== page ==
December 31, 2010

Postage is long overdue for Shepard

Union Leader Correspondent
DERRY -- Four years ago, retired town historian Rick Holmes sent a letter to the United States Postal Service calling for a stamp in honor of Derry’s beloved Alan Shepard, the first American in space.
Though there’s no telling just what influence his letter had, Holmes and others of his generation will see their childhood hero featured on
 a Forever Stamp as part of the Postal Service’s 2011 commemorative stamp program.

“When my father was growing up, his heroes were cowboys,” said Holmes, who was 15 during Shepard’s famous spaceflight in 1961. “When we were growing up our heroes were astronauts — for a whole generation. And Alan Shepard was our very own.”
Shepard’s stamp will be sold as a pair with another honoring NASA’s unmanned MESSENGER mission, which in March is expected to become the first spacecraft to enter Mercury’s orbit.
Both stamps were designed by Donato Giancola, of New York. Giancola is an awardwinning artist best known for cover illustrations for a variety of science fiction novels.
On the Shepard stamp, Giancola paired Shepard’s visage with the Project Mercury capsule Freedom 7 and a Redstone launching rocket.
The stamp’s May 4 release coincides with the 50th anniversary of Shepard’s Freedom 7 flight on May 5, 1961.
The space program pair is 11th in the lineup of the Postal Service’s 2011 commemorative stamp program. All of the new releases will be marked Forever Stamps, good for 1 ounce of first-class mail regardless of rate changes.
The Postal Service says that 28 billion Forever Stamps have been sold since first issued in April 2007, generating more than $12 million in revenue.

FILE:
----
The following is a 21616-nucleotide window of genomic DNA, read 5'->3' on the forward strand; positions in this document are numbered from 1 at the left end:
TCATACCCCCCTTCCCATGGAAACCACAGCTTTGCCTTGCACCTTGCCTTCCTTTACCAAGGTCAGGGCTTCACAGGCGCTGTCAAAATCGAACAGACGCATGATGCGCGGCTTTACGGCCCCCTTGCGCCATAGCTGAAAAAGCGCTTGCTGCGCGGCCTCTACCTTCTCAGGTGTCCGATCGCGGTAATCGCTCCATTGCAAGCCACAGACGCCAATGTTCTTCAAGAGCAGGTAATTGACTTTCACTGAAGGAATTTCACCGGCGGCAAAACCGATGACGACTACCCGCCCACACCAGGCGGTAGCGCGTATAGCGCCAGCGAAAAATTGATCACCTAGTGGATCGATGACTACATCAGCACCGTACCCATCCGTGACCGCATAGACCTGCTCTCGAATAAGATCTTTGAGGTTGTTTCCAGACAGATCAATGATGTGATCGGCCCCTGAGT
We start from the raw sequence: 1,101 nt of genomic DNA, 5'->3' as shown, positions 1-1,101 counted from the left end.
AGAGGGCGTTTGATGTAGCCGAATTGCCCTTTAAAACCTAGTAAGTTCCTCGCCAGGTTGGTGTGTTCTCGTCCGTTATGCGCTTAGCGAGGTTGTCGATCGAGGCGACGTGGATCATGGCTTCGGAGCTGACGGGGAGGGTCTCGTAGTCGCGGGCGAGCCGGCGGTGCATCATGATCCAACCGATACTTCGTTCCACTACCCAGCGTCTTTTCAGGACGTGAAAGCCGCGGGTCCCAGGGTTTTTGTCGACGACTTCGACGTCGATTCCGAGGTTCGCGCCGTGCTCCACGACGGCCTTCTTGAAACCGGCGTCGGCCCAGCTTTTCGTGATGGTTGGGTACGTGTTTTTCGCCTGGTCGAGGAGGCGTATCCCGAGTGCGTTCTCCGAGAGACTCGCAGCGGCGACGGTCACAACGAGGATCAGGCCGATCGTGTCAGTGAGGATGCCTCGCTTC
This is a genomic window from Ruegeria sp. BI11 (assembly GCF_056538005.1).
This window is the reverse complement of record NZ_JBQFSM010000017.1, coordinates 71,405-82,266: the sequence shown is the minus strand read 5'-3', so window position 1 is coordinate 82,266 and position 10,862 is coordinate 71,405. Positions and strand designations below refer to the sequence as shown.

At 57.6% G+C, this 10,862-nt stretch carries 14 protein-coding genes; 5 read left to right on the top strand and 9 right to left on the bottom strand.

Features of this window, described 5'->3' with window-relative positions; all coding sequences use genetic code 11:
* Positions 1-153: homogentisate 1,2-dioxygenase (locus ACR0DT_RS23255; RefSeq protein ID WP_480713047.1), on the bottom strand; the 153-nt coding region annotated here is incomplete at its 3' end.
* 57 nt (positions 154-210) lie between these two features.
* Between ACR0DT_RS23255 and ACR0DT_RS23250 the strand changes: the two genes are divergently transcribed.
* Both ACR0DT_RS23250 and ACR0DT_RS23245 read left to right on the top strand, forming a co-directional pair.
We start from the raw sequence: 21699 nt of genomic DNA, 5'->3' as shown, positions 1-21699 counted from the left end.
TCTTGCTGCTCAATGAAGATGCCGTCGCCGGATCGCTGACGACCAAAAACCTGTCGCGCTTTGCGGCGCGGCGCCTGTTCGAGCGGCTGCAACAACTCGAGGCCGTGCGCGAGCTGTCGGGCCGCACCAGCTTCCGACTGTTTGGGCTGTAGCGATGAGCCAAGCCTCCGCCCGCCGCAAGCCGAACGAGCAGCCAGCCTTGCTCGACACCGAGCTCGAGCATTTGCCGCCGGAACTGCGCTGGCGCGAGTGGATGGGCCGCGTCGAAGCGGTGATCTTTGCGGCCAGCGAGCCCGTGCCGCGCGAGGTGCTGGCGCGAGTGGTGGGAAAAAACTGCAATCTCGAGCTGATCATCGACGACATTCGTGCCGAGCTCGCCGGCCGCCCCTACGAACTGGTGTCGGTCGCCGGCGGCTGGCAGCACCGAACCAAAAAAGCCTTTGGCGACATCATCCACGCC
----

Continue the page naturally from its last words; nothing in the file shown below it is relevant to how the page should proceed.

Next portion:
The Postal Service requires that a subject be deceased for five years before appearing on a commemorative stamp. For Shepard, who died in 1998, the May 4 release will be his first time on American postage.
But Holmes said that countries with fewer regulations have been issuing Shepard stamps for years.
“There are stamps from Togo to Dubai that have Alan Shepard’s picture on them,” he said. “I don’t think we realize how much of a hero across the world he was.”
Altogether, there are about 100 Shepard stamps from nearly 30 countries, said Holmes, and many are displayed at the Derry History Museum.
Holmes said he hopes that the new Shepard stamp will help rekindle the affection
 Derry had for Shepard 50 years ago.
“It used to be all about Alan Shepard. People remember where they were for his space launch like they remember the Kennedy assassination,” said Holmes, who served as the town historian for 25 years. “When he landed, the church bells rang and everybody started clapping. All the businesses closed and everybody headed to Broadway.
“But back when I was running the museum, kids would come in and they might know something about Alan Shepard, but not much,” Holmes said. “People confuse him with John Glenn. A generation ago, there was no doubt.”
Derry Heritage Commission Chairman Frank Santiago said he, too, worries that Shepard’s significance has begun to fade.
“Everything is moving so fast nowadays that it seems like history is taking a back seat,” Santiago said. “It seems like Shepard’s memory is fading, but he’s one of our beloved sons and he did something that had reverberations around the world. We’re still proud of him, and I know we’ll be trying to get our hands on a copy of the stamp.”

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